Cold-hearted intimacy

Actress Cheryl Weaver gets personal in 'Closer'

The battle of the sexes becomes an all-out war in The Unicorn Theatre's staging of the controversial play, "Closer."

Lawrence's Cheryl Weaver is a working actress who's taken on a variety of roles but considers her latest stage persona one of her most challenging characters. As Anna, an upper-crust Brit by breeding and a photographer by choice, Weaver plays a reserved woman who refuses to lash out, even in emotionally volatile settings.


Cheryl Weaver, right, plays Anna in the controversial play, "Closer," performed at The Unicorn Theatre in Kansas City, Mo.

"It's difficult, because you don't see her rant and rave, and that makes it harder when others are on-stage, and you have to be still and be the center force," Weaver says. "Your natural instinct is to snap back or cry, so that's a challenge."

In "Closer," Patrick Marber's sparse, harsh look at modern relationships, everything is difficult. The playwright focuses on the extremes found at the beginning and end of relationships, when emotions are raw. The characters talk about sex and other human intimacies, but the gist of the play is that while everyone is talking about deep, emotional feelings, they also are emotionally closed off and unwilling to really reveal themselves as vulnerable to one another.

"Everything is a heightened moment at the beginning or end of a relationship. There is no domestic bliss or happy ending," Weaver adds.

The play follows the various couplings of Weaver's character, along with Daniel, his girlfriend Alice and Anna's boyfriend Larry. The other three characters are more emotionally on edge than Anna, so Weaver's role as the photographer has become a featured role in many stage versions. Natasha Richardson and Rebecca De Mornay are a few of the actresses to tackle the role. In the Kansas City version the other actors include Mark Robbins, Scott Cordes and Cinnamon Schultz.

"It's very much an ensemble. The two men seem to be obsessed with Anna, so maybe that's why she stands out, but she's just as messed up as the other three," she says.

As the play progress, both men have relationships with the women, and in the play's frankest exchange, the male actors hook up with one another via the Internet. It's a telling sexual moment revealed through the actors tapping on the computer keyboards � a fitting symbol of modern relationships and how people keep others at a distance.

What: "Closer" by Patrick MarberWhen: Through March 25Where: The Unicorn Theatre, 3828 Main St., Kansas City, Mo.Ticket information: (816) 531-7529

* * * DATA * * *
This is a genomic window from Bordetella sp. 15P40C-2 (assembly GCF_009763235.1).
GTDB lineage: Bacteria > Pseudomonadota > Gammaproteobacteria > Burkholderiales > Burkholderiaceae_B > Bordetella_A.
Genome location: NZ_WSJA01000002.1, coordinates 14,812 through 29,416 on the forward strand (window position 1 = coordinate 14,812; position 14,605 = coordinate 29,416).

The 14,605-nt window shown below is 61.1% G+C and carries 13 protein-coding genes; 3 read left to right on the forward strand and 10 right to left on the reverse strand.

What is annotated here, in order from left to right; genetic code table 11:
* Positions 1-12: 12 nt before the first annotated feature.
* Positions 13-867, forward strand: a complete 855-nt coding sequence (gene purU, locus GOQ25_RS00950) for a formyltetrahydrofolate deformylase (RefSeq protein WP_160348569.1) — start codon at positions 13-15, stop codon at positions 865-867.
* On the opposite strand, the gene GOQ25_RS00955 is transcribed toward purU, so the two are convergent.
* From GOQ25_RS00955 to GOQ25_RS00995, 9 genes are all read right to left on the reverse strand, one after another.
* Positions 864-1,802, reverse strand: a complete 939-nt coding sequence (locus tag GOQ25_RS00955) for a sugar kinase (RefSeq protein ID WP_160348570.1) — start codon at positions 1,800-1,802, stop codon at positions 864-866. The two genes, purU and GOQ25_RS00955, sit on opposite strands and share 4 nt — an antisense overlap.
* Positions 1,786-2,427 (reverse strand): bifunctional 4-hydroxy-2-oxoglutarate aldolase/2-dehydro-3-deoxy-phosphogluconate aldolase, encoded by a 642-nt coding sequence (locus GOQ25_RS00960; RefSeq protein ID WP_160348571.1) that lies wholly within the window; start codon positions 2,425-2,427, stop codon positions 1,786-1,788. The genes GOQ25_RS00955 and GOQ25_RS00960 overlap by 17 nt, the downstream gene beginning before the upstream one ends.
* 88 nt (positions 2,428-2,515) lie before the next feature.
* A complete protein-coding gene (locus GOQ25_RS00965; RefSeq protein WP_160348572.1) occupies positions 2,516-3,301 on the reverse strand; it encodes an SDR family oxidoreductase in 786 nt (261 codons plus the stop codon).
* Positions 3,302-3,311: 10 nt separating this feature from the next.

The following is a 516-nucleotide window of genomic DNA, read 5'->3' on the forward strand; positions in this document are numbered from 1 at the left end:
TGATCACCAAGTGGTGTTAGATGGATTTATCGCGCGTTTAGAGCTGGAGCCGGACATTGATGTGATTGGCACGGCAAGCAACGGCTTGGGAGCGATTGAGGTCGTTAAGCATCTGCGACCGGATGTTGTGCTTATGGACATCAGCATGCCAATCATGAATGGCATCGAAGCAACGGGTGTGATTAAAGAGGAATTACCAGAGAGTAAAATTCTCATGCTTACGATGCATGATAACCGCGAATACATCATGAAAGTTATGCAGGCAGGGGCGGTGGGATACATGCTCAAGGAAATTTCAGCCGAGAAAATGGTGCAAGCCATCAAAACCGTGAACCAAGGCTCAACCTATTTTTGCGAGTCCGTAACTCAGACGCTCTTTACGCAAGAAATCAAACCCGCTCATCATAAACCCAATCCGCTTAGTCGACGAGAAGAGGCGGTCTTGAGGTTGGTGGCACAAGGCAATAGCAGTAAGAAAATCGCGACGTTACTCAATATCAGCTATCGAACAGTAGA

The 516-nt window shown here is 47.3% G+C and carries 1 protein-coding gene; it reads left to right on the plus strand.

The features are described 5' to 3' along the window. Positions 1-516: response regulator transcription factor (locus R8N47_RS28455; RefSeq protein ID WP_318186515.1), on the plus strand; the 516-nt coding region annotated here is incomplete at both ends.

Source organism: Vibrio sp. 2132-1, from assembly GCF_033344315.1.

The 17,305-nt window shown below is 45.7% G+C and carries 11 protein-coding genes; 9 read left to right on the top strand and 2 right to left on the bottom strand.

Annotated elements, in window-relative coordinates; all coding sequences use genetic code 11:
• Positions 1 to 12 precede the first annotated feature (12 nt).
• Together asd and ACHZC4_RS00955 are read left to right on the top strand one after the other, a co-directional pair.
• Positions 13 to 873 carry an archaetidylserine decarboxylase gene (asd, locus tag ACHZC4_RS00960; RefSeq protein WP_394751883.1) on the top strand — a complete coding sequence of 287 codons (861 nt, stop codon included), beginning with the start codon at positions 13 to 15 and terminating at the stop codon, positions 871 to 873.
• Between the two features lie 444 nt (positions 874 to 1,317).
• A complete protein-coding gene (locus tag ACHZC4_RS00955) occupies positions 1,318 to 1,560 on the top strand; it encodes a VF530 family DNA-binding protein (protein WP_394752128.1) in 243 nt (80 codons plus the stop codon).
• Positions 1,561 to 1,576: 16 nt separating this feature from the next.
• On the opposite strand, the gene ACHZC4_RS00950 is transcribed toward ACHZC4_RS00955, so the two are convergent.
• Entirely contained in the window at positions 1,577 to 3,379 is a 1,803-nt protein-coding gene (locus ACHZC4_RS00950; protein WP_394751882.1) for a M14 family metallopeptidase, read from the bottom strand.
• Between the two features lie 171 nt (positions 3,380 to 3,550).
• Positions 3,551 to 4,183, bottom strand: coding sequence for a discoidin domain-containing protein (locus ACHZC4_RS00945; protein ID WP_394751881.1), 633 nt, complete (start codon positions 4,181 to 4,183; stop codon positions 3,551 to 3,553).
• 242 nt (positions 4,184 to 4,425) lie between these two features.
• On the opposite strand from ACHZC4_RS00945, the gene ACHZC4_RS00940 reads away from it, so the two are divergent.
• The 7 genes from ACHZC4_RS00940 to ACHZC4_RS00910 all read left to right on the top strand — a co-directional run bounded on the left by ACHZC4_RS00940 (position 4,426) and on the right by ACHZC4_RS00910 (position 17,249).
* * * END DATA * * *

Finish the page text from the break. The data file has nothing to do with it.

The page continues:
"This one is an edgier play. Harsh. Mean. It's about the realities of relationships," Weaver says. "What the playwright is saying is that even though these characters are saying a lot, they are not communicating. No one is understanding what the other is saying."

The play has won raves in London and Broadway productions, with critics loving Marber's use of emotionally closed-off characters to portray a basic need for emotional closeness. It's a theatrical Catch-22 that actually works well on-stage. "Closer" seems to create a buzz wherever it goes, and The Unicorn Theatre's production is playing to good reviews and audiences. But even some regular Unicorn ticket holders have been surprised by the profane verbal assaults that careen between the characters.

"Somehow all one couple managed to deduce when they asked about it at the box office was that it was a love story," Weaver says with a laugh. "It's an anti-love story."

Weaver keeps busy doing, commercials, voice-over work and stage productions. She has appeared in several TV movies and in the feature films, "Truman" "Ride With the Devil" and "Kansas City."

After the emotional roller coaster experience of "Closer," she'll do an abrupt character change and appear in the New Theatre production of "Social Security." It's definitely lighter fare, and she accepted the role without even seeing the script.

"I don't know what I'm in for," she says.

Her husband, Doug, also acts and teaches at Kansas University. Weaver has recently joined him in teaching, and is heading up a class at KU, also. Despite her busy roles as wife, mother, teacher and actress, Weaver wouldn't mind if a few more film crews were to show up in Kansas City.

"They don't come around here very often," she says. "Everyone seems to keep going on strike."


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